John is citing Numbers 21, which is the week’s Old Testament reading:

The people spoke against God and against Moses, “Why have you brought us up out of Egypt to die in the wilderness? For there is no food and no water, and we detest this miserable food.” Then the Lord sent poisonous serpents among the people, and they bit the people, so that many Israelites died. The people came to Moses and said, “We have sinned by speaking against the Lord and against you; pray to the Lord to take away the serpents from us.” So Moses prayed for the people. And the Lord said to Moses, “Make a poisonous serpent, and set it on a pole; and everyone who is bitten shall look at it and live.” So Moses made a serpent of bronze, and put it upon a pole; and whenever a serpent bit someone, that person would look at the serpent of bronze and live.

The Israelites are grumbling in the desert, demanding to be taken back to Egypt. They are in pain, as though bitten by unnamed forces. In their pain they cry out and Moses is instructed to save the situation by holding up an image of a snake, the source of their pain. The biter is lifted up, and as Israel sees that the biter has been lifted off them, the biting ceases; the judge and the punishment he inflicts are lifted off Israel.

We have been grumbling in the desert too. We are bitten and we are the biter. As we look up to Jesus on the cross we see our own selves there in pain. We are the judges who have judged him to be the source of our pain. And we see that we are the biter, for we have bitten one another and we are the cause of all this pain. We have been merciless judges, and we are the victims of one another’s merciless judgment. We are the biter, and therefore we are bitten too. But the Lord raises us off one another, so we can bite one another no more. He has taken me off your back, and you off mine. He has released you from me and your redemption has begun.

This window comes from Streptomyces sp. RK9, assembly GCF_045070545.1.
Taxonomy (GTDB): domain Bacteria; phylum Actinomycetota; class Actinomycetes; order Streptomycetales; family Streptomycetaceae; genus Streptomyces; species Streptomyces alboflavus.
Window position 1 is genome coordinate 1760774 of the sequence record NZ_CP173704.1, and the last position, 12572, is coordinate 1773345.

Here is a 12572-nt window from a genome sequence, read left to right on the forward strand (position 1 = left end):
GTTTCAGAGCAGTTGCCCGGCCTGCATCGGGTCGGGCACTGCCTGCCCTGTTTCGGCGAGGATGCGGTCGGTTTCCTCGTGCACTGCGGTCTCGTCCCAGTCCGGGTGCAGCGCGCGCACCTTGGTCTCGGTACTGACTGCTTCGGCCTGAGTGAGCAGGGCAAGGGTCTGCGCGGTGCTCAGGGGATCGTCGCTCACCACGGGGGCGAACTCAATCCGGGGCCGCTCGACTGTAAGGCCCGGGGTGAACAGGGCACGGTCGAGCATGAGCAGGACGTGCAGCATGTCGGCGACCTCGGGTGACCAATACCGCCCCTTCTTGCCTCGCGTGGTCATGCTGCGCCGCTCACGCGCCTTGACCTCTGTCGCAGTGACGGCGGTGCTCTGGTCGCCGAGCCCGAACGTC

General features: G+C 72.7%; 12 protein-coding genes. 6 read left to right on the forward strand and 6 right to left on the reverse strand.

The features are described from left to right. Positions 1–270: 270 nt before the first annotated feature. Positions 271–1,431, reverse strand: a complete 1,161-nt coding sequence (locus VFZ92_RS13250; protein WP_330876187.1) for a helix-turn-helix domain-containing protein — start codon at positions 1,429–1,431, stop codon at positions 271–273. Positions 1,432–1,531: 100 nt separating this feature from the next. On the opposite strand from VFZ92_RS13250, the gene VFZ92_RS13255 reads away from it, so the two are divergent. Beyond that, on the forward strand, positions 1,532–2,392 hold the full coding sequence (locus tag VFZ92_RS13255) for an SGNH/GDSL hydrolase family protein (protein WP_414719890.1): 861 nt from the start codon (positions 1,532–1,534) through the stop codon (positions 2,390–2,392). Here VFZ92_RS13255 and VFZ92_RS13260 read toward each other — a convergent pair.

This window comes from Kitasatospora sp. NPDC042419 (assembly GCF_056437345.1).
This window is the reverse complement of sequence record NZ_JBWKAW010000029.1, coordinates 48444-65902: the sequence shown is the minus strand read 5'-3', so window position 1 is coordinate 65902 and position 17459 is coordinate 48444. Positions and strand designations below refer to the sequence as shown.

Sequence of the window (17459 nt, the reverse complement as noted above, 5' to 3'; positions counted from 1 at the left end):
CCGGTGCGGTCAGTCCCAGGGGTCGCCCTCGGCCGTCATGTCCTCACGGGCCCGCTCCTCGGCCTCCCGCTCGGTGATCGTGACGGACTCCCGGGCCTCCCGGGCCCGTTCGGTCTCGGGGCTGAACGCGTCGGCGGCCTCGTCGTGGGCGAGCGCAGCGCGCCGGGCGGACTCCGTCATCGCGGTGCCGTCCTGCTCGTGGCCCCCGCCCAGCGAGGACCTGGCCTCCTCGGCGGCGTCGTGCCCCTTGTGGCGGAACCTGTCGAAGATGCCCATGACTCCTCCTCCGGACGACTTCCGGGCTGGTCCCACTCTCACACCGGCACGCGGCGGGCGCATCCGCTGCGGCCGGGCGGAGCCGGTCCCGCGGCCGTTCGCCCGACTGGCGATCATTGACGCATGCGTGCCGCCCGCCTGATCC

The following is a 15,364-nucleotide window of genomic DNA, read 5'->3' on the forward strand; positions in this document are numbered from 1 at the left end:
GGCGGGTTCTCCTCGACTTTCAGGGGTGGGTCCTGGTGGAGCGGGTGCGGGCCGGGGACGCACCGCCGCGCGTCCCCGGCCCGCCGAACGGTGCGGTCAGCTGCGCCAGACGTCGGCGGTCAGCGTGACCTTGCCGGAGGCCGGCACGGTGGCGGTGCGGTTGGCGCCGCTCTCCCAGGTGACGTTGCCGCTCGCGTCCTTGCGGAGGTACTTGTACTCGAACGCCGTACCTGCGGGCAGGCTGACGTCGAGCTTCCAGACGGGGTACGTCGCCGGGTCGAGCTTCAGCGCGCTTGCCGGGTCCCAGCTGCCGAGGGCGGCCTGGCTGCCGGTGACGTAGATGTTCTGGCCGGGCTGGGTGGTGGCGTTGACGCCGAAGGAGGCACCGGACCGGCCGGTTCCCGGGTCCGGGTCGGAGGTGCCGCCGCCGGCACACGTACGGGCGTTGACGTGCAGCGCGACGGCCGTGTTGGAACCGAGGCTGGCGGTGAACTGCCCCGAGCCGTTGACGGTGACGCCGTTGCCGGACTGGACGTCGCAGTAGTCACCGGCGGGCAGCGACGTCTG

Mothering Sunday – Man and Woman

But the fourth week of Lent is also Mothering Sunday, in which the lesson is from John 19:

Standing near the cross of Jesus were his mother, Mary the wife of Clopas and Mary Magdalene. When Jesus saw his mother and the disciple whom he loved standing beside her, he said to his mother, ‘Woman, here is your son’. Then he said to the disciple, ‘here is your mother’.

Lifted up high, publicly on the cross, the Lord gives his mother a replacement son, so John takes Jesus’ place. And he gives this man, John, responsibility for this woman, Mary. From the cross he puts us together.

We celebrate Mary the Mother of God, and we celebrate the woman who anoints the Lord in Holy Week and the women who go to the garden on Easter Sunday morning and who are the first witnesses to the resurrection. In this gospel, women, who would otherwise be without a public voice, are raised up and given the first voice and the most public affirmation, in a chastening moment for all male-kind.

So there is a third relationship that sustains our common life, that between man and woman. So this is a moment to consider that the issue of mothers and fathers, sons and daughters, husbands and wives, for the covenant of God with mankind places us in a covenant between men and women.

Here’s a verse from 1 Corinthians 7. 4:

The wife’s body does not belong to her alone, but also to her husband.  In the same way the husband’s body does not belong to him alone but also to his wife.